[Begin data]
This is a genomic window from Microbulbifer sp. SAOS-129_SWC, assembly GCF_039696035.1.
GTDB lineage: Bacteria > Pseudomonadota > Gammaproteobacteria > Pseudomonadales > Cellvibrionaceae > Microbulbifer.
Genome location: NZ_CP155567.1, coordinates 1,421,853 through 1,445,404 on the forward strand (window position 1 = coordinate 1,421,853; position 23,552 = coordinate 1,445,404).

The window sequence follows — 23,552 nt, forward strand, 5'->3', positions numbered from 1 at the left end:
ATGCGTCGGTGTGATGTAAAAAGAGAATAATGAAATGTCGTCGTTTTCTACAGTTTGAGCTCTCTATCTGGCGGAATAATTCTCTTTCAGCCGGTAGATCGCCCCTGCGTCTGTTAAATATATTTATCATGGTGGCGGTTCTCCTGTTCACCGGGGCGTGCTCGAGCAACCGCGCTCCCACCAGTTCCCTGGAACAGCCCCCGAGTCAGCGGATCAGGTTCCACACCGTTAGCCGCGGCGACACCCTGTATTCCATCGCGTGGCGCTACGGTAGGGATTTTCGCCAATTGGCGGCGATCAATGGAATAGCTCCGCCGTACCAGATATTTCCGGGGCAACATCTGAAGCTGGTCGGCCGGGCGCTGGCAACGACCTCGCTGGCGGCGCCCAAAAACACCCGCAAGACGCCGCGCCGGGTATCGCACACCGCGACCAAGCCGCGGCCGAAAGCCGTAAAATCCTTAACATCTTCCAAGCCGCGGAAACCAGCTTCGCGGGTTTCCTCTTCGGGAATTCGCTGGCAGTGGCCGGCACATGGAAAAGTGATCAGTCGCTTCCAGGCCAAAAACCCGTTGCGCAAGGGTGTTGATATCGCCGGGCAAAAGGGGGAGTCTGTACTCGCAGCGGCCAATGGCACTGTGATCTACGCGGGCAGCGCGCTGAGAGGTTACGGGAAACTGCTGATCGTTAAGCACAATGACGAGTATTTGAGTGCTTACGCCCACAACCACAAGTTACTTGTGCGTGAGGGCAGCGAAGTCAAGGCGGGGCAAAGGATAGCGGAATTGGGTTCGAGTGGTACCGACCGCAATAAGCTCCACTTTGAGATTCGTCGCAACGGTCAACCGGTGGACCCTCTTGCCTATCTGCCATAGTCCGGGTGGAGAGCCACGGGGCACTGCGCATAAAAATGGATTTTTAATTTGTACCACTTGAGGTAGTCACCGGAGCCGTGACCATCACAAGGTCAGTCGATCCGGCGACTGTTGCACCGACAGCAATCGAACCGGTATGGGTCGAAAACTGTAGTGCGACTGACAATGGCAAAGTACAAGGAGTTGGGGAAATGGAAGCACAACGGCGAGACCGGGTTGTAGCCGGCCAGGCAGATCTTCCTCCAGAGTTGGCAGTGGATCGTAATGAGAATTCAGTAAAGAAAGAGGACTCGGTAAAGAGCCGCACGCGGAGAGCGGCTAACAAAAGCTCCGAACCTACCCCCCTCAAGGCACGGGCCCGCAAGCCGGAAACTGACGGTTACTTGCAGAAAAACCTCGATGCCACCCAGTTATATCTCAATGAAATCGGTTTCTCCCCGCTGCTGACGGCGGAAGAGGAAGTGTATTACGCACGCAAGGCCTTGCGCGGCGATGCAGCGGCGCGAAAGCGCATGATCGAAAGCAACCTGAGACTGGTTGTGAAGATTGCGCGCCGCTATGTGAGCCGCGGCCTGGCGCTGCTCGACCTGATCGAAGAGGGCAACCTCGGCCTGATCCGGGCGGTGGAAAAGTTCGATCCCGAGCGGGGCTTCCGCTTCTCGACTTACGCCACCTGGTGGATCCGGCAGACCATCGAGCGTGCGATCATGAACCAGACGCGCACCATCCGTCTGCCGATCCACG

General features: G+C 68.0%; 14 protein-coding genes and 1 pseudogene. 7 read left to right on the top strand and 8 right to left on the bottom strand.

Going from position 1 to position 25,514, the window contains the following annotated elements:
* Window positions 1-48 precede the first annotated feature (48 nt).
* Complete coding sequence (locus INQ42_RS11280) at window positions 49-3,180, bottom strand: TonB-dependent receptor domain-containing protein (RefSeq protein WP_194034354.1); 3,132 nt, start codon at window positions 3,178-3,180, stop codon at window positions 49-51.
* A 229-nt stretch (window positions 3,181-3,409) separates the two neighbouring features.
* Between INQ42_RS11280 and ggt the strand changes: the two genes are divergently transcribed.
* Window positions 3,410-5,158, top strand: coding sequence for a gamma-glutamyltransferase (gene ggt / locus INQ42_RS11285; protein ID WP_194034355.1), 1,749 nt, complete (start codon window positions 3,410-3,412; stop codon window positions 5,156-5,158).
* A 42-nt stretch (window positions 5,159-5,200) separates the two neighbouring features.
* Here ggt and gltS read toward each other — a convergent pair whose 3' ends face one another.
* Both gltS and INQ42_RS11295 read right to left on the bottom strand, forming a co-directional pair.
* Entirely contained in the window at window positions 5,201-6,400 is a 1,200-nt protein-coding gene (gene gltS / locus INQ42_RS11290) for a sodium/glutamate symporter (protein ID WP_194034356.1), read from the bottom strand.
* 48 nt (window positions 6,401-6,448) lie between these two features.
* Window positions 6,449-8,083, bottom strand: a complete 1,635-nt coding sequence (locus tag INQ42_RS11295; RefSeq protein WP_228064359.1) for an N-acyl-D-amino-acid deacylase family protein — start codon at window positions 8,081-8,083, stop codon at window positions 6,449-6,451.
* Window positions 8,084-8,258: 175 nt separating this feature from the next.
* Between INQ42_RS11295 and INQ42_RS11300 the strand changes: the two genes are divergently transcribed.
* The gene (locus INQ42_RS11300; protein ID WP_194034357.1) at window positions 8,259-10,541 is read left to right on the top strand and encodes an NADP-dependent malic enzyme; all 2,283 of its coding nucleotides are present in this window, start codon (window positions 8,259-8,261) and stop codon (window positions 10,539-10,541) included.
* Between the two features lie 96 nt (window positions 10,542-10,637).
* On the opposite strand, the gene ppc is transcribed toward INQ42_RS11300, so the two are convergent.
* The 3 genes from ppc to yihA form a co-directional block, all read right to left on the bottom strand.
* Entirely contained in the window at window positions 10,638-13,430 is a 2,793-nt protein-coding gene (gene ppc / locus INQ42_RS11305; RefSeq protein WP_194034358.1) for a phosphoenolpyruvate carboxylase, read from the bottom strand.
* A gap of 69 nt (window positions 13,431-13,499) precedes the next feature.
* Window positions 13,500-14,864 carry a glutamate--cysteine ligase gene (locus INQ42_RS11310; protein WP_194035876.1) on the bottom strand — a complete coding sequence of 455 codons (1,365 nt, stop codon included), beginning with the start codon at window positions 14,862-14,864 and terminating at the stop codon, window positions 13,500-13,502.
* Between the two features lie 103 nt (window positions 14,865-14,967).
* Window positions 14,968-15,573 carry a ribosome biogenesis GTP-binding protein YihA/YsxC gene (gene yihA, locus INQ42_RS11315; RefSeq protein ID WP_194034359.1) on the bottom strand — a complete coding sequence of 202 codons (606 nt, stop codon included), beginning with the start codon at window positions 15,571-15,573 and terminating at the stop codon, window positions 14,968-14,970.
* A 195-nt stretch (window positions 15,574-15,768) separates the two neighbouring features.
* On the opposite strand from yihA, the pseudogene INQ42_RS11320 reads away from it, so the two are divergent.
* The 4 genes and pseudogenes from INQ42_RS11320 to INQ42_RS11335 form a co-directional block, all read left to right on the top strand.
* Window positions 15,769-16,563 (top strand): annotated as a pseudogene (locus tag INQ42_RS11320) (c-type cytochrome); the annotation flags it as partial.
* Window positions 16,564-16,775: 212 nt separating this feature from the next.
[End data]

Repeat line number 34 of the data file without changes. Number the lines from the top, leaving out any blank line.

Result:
* Window positions 16,564-16,775: 212 nt separating this feature from the next.